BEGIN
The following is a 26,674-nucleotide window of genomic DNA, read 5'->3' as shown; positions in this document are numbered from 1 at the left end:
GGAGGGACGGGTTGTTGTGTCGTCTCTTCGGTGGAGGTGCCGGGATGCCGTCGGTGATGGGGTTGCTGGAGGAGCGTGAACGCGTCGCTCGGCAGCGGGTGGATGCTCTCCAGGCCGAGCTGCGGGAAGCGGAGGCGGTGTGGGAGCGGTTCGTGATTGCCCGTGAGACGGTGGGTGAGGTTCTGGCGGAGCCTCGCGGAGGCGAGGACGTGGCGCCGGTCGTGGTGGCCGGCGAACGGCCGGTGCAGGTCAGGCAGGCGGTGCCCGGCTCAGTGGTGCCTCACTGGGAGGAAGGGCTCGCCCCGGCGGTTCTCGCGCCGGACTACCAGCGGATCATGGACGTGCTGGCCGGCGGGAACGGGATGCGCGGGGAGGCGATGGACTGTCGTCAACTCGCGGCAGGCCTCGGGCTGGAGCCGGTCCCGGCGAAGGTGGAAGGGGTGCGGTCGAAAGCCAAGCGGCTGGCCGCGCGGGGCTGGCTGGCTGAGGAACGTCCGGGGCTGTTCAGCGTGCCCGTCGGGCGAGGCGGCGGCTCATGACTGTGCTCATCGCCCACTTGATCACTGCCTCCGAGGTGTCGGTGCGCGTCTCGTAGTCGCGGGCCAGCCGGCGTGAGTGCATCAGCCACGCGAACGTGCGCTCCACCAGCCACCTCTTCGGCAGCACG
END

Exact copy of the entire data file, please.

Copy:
The following is a 26,674-nucleotide window of genomic DNA, read 5'->3' as shown; positions in this document are numbered from 1 at the left end:
GGAGGGACGGGTTGTTGTGTCGTCTCTTCGGTGGAGGTGCCGGGATGCCGTCGGTGATGGGGTTGCTGGAGGAGCGTGAACGCGTCGCTCGGCAGCGGGTGGATGCTCTCCAGGCCGAGCTGCGGGAAGCGGAGGCGGTGTGGGAGCGGTTCGTGATTGCCCGTGAGACGGTGGGTGAGGTTCTGGCGGAGCCTCGCGGAGGCGAGGACGTGGCGCCGGTCGTGGTGGCCGGCGAACGGCCGGTGCAGGTCAGGCAGGCGGTGCCCGGCTCAGTGGTGCCTCACTGGGAGGAAGGGCTCGCCCCGGCGGTTCTCGCGCCGGACTACCAGCGGATCATGGACGTGCTGGCCGGCGGGAACGGGATGCGCGGGGAGGCGATGGACTGTCGTCAACTCGCGGCAGGCCTCGGGCTGGAGCCGGTCCCGGCGAAGGTGGAAGGGGTGCGGTCGAAAGCCAAGCGGCTGGCCGCGCGGGGCTGGCTGGCTGAGGAACGTCCGGGGCTGTTCAGCGTGCCCGTCGGGCGAGGCGGCGGCTCATGACTGTGCTCATCGCCCACTTGATCACTGCCTCCGAGGTGTCGGTGCGCGTCTCGTAGTCGCGGGCCAGCCGGCGTGAGTGCATCAGCCACGCGAACGTGCGCTCCACCAGCCACCTCTTCGGCAGCACG